FLORHAM PARK, N.J. -- Albert Pujols suffers an occasional oh-fer. Kobe Bryant doesn't knock down every shot at the buzzer. Tiger Woods ... OK, bad example, but you get the drift. Even superstars have bad days, and Darrelle Revis had one last Sunday against the Buffalo Bills.
Two storylines have emerged since then:
• The New York Jets have vigorously defended their best player from what they believe is unwarranted criticism, insisting he was simply playing within the structure of the defense.
• Everybody is eager to see how Revis responds Sunday against the Washington Redskins, which is to say they expect him to dominate.
Memo to Rex Grossman: Unless you want that bloated interception total to get fatter, stay away from Revis Island.
"Knowing him," Jets coach Rex Ryan said of Revis, "he can't wait to play this game."
Revis is the least of the Jets' concerns, but because he is who he is -- arguably the best cornerback since Deion Sanders -- a rare off day becomes newsworthy.
His coverage was unusually soft, as he allowed that pantomiming fool, Stevie Johnson, to catch eight passes for 75 yards and a touchdown. It could've been a lot worse if Johnson hadn't dropped that wide-open pass in the final seconds. One NFL personnel executive, watching from home, said he was surprised by Revis' lack of aggressiveness and wondered if he was favoring an injury.
The Jets, of course, are saying it has been blown out of proportion, that Revis was told to play conservatively because there was "zero" coverage in the secondary. In other words, there was no deep safety, meaning Revis and Antonio Cromartie were on islands.
"He gave up 75 yards ... in zero coverage the whole game. I'll sign up for that each week," Ryan said of Revis. "That's a great performance."
For a good cornerback, maybe. For Revis? Not so much. No matter how they try to spin it, it was a sub-par performance -- and that's OK. The man is entitled to a hiccup.
"The standards are so high because of just how ridiculously consistent he's been," defensive coordinator Mike Pettine said Thursday. "So when he does give up a couple of completions, you're like, 'Wow, this guy is human.'
"It's scary because [greatness] kind of becomes expected. That's the norm, and when he actually does look like just a regular corner sometimes, people at first get taken aback."
Revis looked bad on Johnson's 5-yard touchdown reception -- he backed off moments before the snap -- but it wasn't Revis' fault, according to Pettine. He said another player was supposed to be positioned in the slant lane. (Based on the tape, it looked like David Harris.) Revis was overplaying the outside, expecting inside help.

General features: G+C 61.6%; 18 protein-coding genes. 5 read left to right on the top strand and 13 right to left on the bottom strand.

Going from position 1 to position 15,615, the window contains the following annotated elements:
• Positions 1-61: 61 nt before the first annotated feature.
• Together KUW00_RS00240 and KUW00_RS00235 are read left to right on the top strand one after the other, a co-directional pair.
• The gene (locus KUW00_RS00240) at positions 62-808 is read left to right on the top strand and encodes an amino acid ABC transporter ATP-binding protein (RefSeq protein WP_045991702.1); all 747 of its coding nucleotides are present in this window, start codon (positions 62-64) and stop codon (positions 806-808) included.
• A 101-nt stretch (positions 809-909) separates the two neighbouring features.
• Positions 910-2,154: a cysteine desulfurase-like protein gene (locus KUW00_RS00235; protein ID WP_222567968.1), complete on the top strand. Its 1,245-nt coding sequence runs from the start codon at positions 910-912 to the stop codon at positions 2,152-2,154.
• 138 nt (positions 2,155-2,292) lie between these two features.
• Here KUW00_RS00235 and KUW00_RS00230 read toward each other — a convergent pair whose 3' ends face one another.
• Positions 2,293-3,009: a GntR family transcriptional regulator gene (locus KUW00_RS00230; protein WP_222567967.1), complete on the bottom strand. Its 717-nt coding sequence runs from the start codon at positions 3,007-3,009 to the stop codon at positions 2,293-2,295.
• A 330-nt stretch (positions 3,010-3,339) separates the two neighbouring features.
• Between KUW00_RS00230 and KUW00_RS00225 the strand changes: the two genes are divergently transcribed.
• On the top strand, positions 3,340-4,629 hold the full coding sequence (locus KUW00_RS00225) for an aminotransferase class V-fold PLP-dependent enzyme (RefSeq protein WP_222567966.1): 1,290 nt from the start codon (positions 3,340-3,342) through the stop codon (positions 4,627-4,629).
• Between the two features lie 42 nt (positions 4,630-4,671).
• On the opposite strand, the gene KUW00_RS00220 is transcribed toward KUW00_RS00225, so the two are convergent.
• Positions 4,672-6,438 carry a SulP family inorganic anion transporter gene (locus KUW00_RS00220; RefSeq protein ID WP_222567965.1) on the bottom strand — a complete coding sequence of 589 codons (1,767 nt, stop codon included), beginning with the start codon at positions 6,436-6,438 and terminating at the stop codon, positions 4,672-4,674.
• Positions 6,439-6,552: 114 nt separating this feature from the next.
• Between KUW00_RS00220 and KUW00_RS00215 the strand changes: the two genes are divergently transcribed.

Funny, but Cromartie never gets these alibis when he gets beat.
"I don't care if somebody catches 20 passes for 200 yards and four touchdowns," Revis said. "If we win the game, that's all I care about."
In fairness to Revis, he was simply playing down-and-distance football on many of those completions. Six of the eight completions came when the Bills needed at least nine yards for a first down, which probably explains the cushion. Only one ball completed on Revis resulted in a first down.
Four days later, Pettine seemed almost uncomfortable discussing Revis' performance.
"We're talking about it like somehow it was a bad week," he said. "By his ridiculously high standards, I guess you could make the argument that it was, but Darrelle Revis is the least of our worries this week."
But it still was weird, seeing Revis get picked on so much. Truth be told, teams aren't avoiding him the way they did early in the year. In the first five games, he allowed only four completions for 42 yards, according to the website Pro Football Focus. Over the last six games, it has been 20 for 306.
Down in Washington, Redskins coach Mike Shanahan couldn't believe his eyes when he watched the tape and saw how the Bills went after Revis.
"Yeah, I was a little bit surprised," he said. "I think he was probably surprised. He wasn't ready for that, because nobody does that. ... I don't think anybody's going to catch him by surprise anymore. You might do that once, but that's not going to happen again. If you watch him on tape, any time he's challenged, he plays at a very, very high level."
Told of Shanahan's remarks, Revis suspected possible mind games.
"He might want me to relax, and they do come after me," he said, laughing.
Revis said he's ready for anything. Against Grossman, who has the highest interception rate in the NFL, it wouldn't be a shock if he and Cromartie -- also coming off a shaky game -- pick off a pass or two.
Fool him once ... maybe. And the next team pays.